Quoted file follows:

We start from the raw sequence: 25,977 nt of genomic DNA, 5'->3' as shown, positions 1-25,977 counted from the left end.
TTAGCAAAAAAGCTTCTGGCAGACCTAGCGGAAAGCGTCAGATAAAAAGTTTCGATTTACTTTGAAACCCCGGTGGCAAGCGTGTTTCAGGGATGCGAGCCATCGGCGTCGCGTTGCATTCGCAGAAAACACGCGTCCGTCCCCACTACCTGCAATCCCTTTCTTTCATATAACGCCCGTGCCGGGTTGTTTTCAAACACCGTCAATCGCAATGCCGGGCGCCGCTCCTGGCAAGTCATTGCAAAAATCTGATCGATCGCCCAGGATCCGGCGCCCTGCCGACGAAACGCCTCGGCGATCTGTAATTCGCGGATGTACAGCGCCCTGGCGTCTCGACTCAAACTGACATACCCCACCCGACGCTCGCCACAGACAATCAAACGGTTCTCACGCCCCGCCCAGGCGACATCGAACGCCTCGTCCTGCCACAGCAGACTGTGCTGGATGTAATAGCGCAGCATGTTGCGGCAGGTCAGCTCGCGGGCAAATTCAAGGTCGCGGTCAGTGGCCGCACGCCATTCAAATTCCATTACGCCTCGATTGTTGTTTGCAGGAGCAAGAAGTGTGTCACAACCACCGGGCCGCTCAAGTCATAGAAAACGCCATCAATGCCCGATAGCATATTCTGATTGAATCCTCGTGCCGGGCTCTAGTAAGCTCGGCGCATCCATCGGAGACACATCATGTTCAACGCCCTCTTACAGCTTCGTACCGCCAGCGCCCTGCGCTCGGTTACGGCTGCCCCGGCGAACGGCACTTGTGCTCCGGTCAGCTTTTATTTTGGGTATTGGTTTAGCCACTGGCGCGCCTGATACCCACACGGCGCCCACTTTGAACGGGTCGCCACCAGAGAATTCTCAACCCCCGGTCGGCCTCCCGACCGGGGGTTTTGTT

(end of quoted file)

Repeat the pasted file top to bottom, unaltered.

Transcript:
We start from the raw sequence: 25,977 nt of genomic DNA, 5'->3' as shown, positions 1-25,977 counted from the left end.
TTAGCAAAAAAGCTTCTGGCAGACCTAGCGGAAAGCGTCAGATAAAAAGTTTCGATTTACTTTGAAACCCCGGTGGCAAGCGTGTTTCAGGGATGCGAGCCATCGGCGTCGCGTTGCATTCGCAGAAAACACGCGTCCGTCCCCACTACCTGCAATCCCTTTCTTTCATATAACGCCCGTGCCGGGTTGTTTTCAAACACCGTCAATCGCAATGCCGGGCGCCGCTCCTGGCAAGTCATTGCAAAAATCTGATCGATCGCCCAGGATCCGGCGCCCTGCCGACGAAACGCCTCGGCGATCTGTAATTCGCGGATGTACAGCGCCCTGGCGTCTCGACTCAAACTGACATACCCCACCCGACGCTCGCCACAGACAATCAAACGGTTCTCACGCCCCGCCCAGGCGACATCGAACGCCTCGTCCTGCCACAGCAGACTGTGCTGGATGTAATAGCGCAGCATGTTGCGGCAGGTCAGCTCGCGGGCAAATTCAAGGTCGCGGTCAGTGGCCGCACGCCATTCAAATTCCATTACGCCTCGATTGTTGTTTGCAGGAGCAAGAAGTGTGTCACAACCACCGGGCCGCTCAAGTCATAGAAAACGCCATCAATGCCCGATAGCATATTCTGATTGAATCCTCGTGCCGGGCTCTAGTAAGCTCGGCGCATCCATCGGAGACACATCATGTTCAACGCCCTCTTACAGCTTCGTACCGCCAGCGCCCTGCGCTCGGTTACGGCTGCCCCGGCGAACGGCACTTGTGCTCCGGTCAGCTTTTATTTTGGGTATTGGTTTAGCCACTGGCGCGCCTGATACCCACACGGCGCCCACTTTGAACGGGTCGCCACCAGAGAATTCTCAACCCCCGGTCGGCCTCCCGACCGGGGGTTTTGTT